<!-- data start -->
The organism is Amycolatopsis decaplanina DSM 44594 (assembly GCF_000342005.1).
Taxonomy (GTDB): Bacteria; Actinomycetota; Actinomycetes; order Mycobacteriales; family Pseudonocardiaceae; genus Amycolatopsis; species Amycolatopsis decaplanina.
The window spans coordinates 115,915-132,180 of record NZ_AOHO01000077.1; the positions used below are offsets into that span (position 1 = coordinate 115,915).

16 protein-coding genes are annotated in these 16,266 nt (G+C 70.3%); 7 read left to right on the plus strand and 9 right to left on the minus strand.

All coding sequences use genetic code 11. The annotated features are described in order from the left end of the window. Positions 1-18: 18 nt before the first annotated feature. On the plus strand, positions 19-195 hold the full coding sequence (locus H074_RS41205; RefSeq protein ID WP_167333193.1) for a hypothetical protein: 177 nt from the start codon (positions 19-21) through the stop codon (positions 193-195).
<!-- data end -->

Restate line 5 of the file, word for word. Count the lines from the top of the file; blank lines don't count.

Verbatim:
All coding sequences use genetic code 11. The annotated features are described in order from the left end of the window. Positions 1-18: 18 nt before the first annotated feature. On the plus strand, positions 19-195 hold the full coding sequence (locus H074_RS41205; RefSeq protein ID WP_167333193.1) for a hypothetical protein: 177 nt from the start codon (positions 19-21) through the stop codon (positions 193-195).